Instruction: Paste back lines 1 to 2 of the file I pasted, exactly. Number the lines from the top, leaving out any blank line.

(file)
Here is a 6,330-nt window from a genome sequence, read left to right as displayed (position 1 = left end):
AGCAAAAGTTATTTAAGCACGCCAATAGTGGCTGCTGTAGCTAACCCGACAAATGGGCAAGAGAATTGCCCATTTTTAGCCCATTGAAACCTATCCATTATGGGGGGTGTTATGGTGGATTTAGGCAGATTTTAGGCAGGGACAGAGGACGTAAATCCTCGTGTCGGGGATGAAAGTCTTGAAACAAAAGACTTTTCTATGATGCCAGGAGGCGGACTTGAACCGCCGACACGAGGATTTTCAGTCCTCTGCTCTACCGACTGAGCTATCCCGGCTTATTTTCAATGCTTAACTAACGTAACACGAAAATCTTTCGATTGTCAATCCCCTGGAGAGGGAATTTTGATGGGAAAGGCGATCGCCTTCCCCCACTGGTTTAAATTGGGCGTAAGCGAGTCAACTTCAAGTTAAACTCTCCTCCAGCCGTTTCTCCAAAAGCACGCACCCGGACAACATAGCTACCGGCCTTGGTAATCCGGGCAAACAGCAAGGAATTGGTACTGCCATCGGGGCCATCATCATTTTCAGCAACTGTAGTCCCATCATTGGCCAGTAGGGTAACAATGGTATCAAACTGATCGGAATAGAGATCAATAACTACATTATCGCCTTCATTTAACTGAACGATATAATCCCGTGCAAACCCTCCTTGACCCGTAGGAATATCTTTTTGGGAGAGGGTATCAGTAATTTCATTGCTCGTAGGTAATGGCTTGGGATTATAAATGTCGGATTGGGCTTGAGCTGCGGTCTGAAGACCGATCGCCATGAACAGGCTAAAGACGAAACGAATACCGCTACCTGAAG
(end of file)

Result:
Here is a 6,330-nt window from a genome sequence, read left to right as displayed (position 1 = left end):
AGCAAAAGTTATTTAAGCACGCCAATAGTGGCTGCTGTAGCTAACCCGACAAATGGGCAAGAGAATTGCCCATTTTTAGCCCATTGAAACCTATCCATTATGGGGGGTGTTATGGTGGATTTAGGCAGATTTTAGGCAGGGACAGAGGACGTAAATCCTCGTGTCGGGGATGAAAGTCTTGAAACAAAAGACTTTTCTATGATGCCAGGAGGCGGACTTGAACCGCCGACACGAGGATTTTCAGTCCTCTGCTCTACCGACTGAGCTATCCCGGCTTATTTTCAATGCTTAACTAACGTAACACGAAAATCTTTCGATTGTCAATCCCCTGGAGAGGGAATTTTGATGGGAAAGGCGATCGCCTTCCCCCACTGGTTTAAATTGGGCGTAAGCGAGTCAACTTCAAGTTAAACTCTCCTCCAGCCGTTTCTCCAAAAGCACGCACCCGGACAACATAGCTACCGGCCTTGGTAATCCGGGCAAACAGCAAGGAATTGGTACTGCCATCGGGGCCATCATCATTTTCAGCAACTGTAGTCCCATCATTGGCCAGTAGGGTAACAATGGTATCAAACTGATCGGAATAGAGATCAATAACTACATTATCGCCTTCATTTAACTGAACGATATAATCCCGTGCAAACCCTCCTTGACCCGTAGGAATATCTTTTTGGGAGAGGGTATCAGTAATTTCATTGCTCGTAGGTAATGGCTTGGGATTATAAATGTCGGATTGGGCTTGAGCTGCGGTCTGAAGACCGATCGCCATGAACAGGCTAAAGACGAAACGAATACCGCTACCTGAAG